had been captured at Flat Top Moun
tain was brought In and gave him
away There was a court martial in 10
minutes and he was sentenced to be
hanged as a spy He fooled them by
breaking out of jail and taking nine
others with him He went to Danville
wnere he drilled a company of cav
alry receiving 275 for three weeks
and four days service He was board
ed at the Exchange Hotel but he de
stroyed rebel property every night
Should llnve ItndereM
Matthew Henderson Maynard O
writes that he was a soldier in the war
for the Union under Abraham Lincoln
a war begun in the blackest of treach
ery and ended in the foulest assassina
tion by the South He thinks that tho
Government should get up a nice badge
for every soldier who served in the
Union army or navy that everybody
might know that the wearer had served
his country In defense and protection
ot tne grandest Government founded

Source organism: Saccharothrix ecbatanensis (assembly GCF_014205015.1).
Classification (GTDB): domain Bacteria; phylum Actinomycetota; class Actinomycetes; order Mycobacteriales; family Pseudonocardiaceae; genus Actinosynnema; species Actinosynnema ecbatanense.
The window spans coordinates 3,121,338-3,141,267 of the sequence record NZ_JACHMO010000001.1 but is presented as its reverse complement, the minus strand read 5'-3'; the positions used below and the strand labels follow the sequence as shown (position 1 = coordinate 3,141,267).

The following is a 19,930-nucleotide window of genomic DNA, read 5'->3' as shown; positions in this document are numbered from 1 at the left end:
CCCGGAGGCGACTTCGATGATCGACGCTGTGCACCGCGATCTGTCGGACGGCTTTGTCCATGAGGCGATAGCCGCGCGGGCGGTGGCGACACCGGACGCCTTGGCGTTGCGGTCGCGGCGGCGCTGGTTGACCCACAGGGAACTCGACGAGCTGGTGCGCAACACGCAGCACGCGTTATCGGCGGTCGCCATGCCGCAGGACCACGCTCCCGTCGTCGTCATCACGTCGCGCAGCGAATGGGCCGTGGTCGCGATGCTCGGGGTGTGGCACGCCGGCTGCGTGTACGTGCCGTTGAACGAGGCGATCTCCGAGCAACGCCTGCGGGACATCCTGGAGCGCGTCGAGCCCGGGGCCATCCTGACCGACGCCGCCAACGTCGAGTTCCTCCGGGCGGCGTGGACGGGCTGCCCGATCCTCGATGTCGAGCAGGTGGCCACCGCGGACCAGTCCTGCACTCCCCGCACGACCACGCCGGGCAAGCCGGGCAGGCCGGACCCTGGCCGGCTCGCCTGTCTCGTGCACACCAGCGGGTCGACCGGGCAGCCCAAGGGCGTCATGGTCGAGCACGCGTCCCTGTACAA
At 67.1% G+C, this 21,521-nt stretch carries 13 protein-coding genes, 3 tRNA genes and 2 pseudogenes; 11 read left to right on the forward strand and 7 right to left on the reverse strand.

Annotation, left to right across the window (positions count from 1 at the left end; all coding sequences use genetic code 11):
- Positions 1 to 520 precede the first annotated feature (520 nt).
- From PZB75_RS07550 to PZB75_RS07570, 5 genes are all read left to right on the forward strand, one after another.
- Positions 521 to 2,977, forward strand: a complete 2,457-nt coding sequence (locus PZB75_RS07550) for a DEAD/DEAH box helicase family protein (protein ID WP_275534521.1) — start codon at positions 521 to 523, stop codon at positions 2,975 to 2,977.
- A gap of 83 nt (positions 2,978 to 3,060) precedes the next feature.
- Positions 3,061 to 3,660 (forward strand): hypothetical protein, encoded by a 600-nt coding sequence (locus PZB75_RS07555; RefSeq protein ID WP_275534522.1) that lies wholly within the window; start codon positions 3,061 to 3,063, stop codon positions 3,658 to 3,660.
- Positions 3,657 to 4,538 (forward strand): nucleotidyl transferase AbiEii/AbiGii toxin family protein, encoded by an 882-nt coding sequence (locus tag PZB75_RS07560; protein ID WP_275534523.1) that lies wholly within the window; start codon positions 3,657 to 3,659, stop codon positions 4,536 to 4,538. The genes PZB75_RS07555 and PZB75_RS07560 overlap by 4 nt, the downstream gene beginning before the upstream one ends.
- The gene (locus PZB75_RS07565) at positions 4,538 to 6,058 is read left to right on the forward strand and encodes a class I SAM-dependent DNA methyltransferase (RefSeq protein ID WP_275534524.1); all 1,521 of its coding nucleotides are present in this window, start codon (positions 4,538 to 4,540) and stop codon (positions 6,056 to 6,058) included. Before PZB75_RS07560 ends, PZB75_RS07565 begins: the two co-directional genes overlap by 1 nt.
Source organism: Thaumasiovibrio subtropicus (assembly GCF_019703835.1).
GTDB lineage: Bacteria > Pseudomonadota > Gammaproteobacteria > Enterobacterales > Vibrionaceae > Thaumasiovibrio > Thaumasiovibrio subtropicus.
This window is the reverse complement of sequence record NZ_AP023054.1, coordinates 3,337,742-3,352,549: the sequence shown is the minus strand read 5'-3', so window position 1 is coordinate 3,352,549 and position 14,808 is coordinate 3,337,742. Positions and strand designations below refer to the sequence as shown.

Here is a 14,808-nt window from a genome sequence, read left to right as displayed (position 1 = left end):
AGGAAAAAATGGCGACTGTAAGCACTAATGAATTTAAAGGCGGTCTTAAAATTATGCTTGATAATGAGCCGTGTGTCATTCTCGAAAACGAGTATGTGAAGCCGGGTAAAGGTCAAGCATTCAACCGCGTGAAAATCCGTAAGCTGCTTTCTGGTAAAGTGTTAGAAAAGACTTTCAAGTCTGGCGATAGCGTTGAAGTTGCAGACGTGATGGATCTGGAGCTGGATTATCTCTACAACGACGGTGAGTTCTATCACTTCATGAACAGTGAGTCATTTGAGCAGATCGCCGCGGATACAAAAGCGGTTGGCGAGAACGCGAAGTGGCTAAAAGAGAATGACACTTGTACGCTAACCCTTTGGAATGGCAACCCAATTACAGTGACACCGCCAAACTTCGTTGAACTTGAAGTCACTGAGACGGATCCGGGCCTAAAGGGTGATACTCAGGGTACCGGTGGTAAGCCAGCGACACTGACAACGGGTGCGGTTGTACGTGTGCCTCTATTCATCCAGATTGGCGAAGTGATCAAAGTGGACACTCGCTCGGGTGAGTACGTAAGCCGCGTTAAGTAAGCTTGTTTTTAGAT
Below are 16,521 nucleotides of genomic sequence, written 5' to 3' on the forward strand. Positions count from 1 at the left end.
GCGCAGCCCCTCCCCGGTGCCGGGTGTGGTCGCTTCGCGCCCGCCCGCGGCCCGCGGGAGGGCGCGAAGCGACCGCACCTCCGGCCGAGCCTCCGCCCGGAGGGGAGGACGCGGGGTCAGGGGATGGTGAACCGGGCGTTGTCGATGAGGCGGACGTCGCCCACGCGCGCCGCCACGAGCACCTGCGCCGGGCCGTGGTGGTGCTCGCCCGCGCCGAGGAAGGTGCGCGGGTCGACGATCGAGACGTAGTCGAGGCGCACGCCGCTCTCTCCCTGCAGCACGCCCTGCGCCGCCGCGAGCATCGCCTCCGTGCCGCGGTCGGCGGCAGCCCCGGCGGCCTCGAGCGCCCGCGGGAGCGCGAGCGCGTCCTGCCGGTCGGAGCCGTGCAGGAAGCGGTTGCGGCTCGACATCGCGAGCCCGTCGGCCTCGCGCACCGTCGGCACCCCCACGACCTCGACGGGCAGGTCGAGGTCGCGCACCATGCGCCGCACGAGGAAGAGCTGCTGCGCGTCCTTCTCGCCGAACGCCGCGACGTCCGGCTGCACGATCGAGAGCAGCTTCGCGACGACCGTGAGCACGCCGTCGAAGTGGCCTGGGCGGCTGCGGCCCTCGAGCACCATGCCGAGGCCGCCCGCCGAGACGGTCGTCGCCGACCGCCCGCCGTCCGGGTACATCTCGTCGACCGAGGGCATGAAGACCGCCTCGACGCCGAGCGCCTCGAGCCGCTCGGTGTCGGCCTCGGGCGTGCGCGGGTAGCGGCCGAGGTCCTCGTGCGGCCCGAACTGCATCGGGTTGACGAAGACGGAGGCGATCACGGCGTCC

upon this globe The comrade omits
to state his company or regiment
Four Mimical Ilrothers
David Oblinger writes from Piqua
o in Troy o lived rour brothers
Oblinger all musicians who entered the
army John AV was drummer in the
11th and in the 147th Ohio Wilson and
David the correspondent were in the
band of the 31st Ohio AVHson served
also In the 8th Ohio Cav David served
also in the 147th Ohio Band and Solo
mon served In this band They were all
camped at Fort Ethan Allan at one
time and all were present at the battle
of Fort Reno in 1864 All these broth
ers now live John AV in Troy O
David in Piqua O Solomon State Sol
diers Home Ind AVHson in AArashing
ton D C What family can beat our
Cordial Approval Thnt Please
From Branchland W Va Comrade
Thomas Sharp Sergeant Co F 2d W
Va Cav writes that he has for more
than a year desired to write to The Na
tional Tribune to express his apprecia
tion of its course but rheumatism and
paralysis have hindered his handling
a pen He approves the determined
fair play of this paper its constant
striving for benefits for the Union vet
erans the detailed impartial accurate
historic articles by Comrade McElroy
tho uncounted letters from comrades